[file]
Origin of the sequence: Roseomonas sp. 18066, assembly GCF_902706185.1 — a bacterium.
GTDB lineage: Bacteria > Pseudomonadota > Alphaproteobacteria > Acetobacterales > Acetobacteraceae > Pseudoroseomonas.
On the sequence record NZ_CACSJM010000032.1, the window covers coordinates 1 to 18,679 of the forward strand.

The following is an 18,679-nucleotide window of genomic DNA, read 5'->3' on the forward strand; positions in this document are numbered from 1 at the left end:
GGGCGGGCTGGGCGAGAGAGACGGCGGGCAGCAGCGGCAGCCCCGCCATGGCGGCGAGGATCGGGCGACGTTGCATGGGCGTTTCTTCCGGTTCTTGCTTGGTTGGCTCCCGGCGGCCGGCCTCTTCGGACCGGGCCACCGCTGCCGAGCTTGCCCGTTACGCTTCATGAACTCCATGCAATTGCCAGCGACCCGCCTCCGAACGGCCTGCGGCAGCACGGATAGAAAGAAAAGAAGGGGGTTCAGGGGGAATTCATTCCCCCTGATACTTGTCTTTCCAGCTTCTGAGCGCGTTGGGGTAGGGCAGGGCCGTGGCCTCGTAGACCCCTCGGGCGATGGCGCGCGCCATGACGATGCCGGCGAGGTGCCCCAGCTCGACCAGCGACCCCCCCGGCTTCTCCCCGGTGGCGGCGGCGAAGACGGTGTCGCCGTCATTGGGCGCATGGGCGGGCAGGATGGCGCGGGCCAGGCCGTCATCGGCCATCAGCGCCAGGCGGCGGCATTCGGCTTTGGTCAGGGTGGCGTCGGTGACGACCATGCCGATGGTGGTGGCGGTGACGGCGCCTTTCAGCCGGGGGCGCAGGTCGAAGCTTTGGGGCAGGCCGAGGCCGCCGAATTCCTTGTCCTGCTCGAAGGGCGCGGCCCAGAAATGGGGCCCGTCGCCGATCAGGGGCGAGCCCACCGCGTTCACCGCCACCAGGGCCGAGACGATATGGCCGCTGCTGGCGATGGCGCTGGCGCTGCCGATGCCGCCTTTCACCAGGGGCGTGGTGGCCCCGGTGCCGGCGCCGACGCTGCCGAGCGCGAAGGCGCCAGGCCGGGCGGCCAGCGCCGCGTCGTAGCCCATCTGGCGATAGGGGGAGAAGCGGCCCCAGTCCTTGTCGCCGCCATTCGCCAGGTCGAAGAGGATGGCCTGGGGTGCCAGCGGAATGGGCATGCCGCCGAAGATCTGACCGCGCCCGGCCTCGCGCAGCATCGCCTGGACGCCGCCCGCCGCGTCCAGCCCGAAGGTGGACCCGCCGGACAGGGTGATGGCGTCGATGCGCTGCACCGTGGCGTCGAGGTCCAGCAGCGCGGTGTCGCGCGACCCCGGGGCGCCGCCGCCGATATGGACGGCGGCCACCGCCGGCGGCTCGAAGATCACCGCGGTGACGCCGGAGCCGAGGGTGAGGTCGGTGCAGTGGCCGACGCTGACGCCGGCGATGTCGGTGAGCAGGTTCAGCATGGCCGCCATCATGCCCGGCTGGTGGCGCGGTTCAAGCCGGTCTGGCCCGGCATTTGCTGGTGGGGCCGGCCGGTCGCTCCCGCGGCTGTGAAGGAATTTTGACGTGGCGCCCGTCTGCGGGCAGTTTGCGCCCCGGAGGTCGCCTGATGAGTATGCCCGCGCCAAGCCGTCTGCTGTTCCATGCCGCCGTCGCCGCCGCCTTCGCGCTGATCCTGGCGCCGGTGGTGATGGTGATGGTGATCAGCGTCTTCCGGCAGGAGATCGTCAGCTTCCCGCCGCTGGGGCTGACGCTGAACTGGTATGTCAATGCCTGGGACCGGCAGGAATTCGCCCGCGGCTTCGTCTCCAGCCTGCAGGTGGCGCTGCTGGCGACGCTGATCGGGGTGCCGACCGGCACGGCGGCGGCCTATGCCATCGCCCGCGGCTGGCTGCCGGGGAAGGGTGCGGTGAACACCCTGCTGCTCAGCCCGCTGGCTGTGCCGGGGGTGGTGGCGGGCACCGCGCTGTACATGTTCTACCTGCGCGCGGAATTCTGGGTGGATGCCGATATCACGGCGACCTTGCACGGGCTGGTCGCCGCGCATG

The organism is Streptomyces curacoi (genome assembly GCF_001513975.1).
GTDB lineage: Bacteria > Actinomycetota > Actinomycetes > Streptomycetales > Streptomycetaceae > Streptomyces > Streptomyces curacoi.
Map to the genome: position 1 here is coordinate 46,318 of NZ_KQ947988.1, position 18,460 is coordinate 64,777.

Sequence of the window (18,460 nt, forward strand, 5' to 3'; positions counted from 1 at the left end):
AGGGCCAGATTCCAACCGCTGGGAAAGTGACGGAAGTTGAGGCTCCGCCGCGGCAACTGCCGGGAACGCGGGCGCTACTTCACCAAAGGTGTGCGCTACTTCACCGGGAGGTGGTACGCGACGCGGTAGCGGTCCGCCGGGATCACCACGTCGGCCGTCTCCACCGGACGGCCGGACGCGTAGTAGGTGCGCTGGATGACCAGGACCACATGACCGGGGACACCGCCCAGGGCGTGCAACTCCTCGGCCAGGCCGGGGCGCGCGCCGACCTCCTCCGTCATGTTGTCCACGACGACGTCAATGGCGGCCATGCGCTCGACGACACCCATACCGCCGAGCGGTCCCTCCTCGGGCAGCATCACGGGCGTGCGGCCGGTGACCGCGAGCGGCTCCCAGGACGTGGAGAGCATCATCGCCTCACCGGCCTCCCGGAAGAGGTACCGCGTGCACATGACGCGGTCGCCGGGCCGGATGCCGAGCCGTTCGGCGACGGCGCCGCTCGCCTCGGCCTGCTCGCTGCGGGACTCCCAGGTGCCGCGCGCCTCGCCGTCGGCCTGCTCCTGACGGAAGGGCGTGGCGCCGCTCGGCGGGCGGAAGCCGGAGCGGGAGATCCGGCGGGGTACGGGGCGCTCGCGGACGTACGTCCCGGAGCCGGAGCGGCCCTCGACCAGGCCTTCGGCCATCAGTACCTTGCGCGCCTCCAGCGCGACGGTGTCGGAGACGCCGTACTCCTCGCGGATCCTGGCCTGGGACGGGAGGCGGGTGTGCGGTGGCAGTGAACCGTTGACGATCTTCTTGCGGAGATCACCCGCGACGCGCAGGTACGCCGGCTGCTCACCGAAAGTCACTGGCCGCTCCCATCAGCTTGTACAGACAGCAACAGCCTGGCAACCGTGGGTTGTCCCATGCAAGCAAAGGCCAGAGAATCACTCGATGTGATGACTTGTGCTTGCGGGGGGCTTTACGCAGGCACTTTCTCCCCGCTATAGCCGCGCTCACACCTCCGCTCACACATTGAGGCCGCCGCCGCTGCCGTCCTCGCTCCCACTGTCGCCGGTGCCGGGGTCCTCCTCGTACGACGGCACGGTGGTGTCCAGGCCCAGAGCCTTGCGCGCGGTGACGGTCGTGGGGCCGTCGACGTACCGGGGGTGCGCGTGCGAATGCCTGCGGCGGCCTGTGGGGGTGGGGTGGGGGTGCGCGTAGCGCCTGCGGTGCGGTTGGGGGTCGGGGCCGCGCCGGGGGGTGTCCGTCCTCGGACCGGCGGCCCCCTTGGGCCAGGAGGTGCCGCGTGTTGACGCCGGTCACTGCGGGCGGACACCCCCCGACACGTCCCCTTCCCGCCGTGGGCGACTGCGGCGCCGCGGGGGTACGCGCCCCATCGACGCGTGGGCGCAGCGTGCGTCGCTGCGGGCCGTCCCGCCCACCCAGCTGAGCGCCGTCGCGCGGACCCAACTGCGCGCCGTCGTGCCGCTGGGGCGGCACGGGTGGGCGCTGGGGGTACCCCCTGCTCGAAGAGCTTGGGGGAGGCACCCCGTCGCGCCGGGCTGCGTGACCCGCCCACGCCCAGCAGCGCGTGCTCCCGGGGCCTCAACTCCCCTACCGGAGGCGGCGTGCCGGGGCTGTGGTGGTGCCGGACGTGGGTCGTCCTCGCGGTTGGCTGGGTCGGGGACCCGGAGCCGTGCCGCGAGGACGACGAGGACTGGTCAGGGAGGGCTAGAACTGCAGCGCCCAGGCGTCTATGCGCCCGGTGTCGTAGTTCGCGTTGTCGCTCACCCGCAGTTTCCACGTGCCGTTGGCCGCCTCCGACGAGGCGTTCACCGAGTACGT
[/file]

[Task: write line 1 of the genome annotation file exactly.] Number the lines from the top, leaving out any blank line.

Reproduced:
Origin of the sequence: Roseomonas sp. 18066, assembly GCF_902706185.1 — a bacterium.